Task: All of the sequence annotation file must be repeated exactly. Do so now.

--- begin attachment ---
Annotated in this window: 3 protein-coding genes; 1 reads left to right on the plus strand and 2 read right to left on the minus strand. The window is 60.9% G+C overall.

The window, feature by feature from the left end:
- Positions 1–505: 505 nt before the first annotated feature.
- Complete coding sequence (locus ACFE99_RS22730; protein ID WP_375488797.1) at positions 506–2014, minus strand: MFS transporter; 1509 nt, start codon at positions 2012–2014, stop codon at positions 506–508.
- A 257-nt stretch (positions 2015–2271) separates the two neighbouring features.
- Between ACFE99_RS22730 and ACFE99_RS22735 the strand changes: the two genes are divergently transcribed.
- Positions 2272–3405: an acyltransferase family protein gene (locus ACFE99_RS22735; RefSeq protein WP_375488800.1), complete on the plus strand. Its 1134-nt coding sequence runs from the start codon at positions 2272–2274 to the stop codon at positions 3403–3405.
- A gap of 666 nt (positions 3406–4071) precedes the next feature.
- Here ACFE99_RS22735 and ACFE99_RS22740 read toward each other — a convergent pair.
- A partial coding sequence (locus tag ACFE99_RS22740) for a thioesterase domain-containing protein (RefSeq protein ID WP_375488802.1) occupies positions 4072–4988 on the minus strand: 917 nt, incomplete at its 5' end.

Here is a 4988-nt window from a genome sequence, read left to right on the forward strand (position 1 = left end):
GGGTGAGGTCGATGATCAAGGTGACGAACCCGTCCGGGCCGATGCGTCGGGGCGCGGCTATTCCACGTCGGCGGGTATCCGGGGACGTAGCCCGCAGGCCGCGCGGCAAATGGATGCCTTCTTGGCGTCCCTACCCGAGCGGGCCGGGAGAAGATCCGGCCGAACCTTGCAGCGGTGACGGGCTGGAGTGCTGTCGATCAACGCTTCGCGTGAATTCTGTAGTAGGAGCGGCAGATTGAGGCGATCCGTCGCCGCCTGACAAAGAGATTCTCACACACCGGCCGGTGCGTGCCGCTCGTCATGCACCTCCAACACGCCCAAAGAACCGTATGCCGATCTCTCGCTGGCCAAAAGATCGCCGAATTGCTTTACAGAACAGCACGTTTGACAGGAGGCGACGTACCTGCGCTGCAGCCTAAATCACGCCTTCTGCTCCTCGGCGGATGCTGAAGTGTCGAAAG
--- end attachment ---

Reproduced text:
Annotated in this window: 3 protein-coding genes; 1 reads left to right on the plus strand and 2 read right to left on the minus strand. The window is 60.9% G+C overall.

The window, feature by feature from the left end:
- Positions 1–505: 505 nt before the first annotated feature.
- Complete coding sequence (locus ACFE99_RS22730; protein ID WP_375488797.1) at positions 506–2014, minus strand: MFS transporter; 1509 nt, start codon at positions 2012–2014, stop codon at positions 506–508.
- A 257-nt stretch (positions 2015–2271) separates the two neighbouring features.
- Between ACFE99_RS22730 and ACFE99_RS22735 the strand changes: the two genes are divergently transcribed.
- Positions 2272–3405: an acyltransferase family protein gene (locus ACFE99_RS22735; RefSeq protein WP_375488800.1), complete on the plus strand. Its 1134-nt coding sequence runs from the start codon at positions 2272–2274 to the stop codon at positions 3403–3405.
- A gap of 666 nt (positions 3406–4071) precedes the next feature.
- Here ACFE99_RS22735 and ACFE99_RS22740 read toward each other — a convergent pair.
- A partial coding sequence (locus tag ACFE99_RS22740) for a thioesterase domain-containing protein (RefSeq protein ID WP_375488802.1) occupies positions 4072–4988 on the minus strand: 917 nt, incomplete at its 5' end.

Here is a 4988-nt window from a genome sequence, read left to right on the forward strand (position 1 = left end):
GGGTGAGGTCGATGATCAAGGTGACGAACCCGTCCGGGCCGATGCGTCGGGGCGCGGCTATTCCACGTCGGCGGGTATCCGGGGACGTAGCCCGCAGGCCGCGCGGCAAATGGATGCCTTCTTGGCGTCCCTACCCGAGCGGGCCGGGAGAAGATCCGGCCGAACCTTGCAGCGGTGACGGGCTGGAGTGCTGTCGATCAACGCTTCGCGTGAATTCTGTAGTAGGAGCGGCAGATTGAGGCGATCCGTCGCCGCCTGACAAAGAGATTCTCACACACCGGCCGGTGCGTGCCGCTCGTCATGCACCTCCAACACGCCCAAAGAACCGTATGCCGATCTCTCGCTGGCCAAAAGATCGCCGAATTGCTTTACAGAACAGCACGTTTGACAGGAGGCGACGTACCTGCGCTGCAGCCTAAATCACGCCTTCTGCTCCTCGGCGGATGCTGAAGTGTCGAAAG